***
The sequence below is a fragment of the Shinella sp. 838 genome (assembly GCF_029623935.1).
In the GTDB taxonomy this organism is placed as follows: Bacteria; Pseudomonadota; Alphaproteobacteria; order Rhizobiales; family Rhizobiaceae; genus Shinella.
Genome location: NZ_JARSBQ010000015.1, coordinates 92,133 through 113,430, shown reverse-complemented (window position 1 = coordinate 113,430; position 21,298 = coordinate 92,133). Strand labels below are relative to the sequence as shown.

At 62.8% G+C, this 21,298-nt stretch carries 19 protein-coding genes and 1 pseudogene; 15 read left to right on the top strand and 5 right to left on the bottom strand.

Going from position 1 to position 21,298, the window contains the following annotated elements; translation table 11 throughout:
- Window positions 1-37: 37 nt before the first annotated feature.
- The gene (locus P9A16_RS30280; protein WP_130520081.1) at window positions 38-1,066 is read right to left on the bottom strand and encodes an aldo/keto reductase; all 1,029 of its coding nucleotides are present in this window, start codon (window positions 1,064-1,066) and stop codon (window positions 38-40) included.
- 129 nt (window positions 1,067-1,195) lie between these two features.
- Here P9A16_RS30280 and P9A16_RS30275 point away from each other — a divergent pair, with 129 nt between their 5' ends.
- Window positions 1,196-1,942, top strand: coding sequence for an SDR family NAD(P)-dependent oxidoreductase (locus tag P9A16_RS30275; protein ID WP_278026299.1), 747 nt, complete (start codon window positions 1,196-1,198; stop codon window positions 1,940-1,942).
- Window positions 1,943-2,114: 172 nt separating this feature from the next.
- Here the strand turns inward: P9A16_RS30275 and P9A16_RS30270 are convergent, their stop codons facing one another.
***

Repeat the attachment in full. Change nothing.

The sequence below is a fragment of the Shinella sp. 838 genome (assembly GCF_029623935.1).
In the GTDB taxonomy this organism is placed as follows: Bacteria; Pseudomonadota; Alphaproteobacteria; order Rhizobiales; family Rhizobiaceae; genus Shinella.
Genome location: NZ_JARSBQ010000015.1, coordinates 92,133 through 113,430, shown reverse-complemented (window position 1 = coordinate 113,430; position 21,298 = coordinate 92,133). Strand labels below are relative to the sequence as shown.

At 62.8% G+C, this 21,298-nt stretch carries 19 protein-coding genes and 1 pseudogene; 15 read left to right on the top strand and 5 right to left on the bottom strand.

Going from position 1 to position 21,298, the window contains the following annotated elements; translation table 11 throughout:
- Window positions 1-37: 37 nt before the first annotated feature.
- The gene (locus P9A16_RS30280; protein WP_130520081.1) at window positions 38-1,066 is read right to left on the bottom strand and encodes an aldo/keto reductase; all 1,029 of its coding nucleotides are present in this window, start codon (window positions 1,064-1,066) and stop codon (window positions 38-40) included.
- 129 nt (window positions 1,067-1,195) lie between these two features.
- Here P9A16_RS30280 and P9A16_RS30275 point away from each other — a divergent pair, with 129 nt between their 5' ends.
- Window positions 1,196-1,942, top strand: coding sequence for an SDR family NAD(P)-dependent oxidoreductase (locus tag P9A16_RS30275; protein ID WP_278026299.1), 747 nt, complete (start codon window positions 1,196-1,198; stop codon window positions 1,940-1,942).
- Window positions 1,943-2,114: 172 nt separating this feature from the next.
- Here the strand turns inward: P9A16_RS30275 and P9A16_RS30270 are convergent, their stop codons facing one another.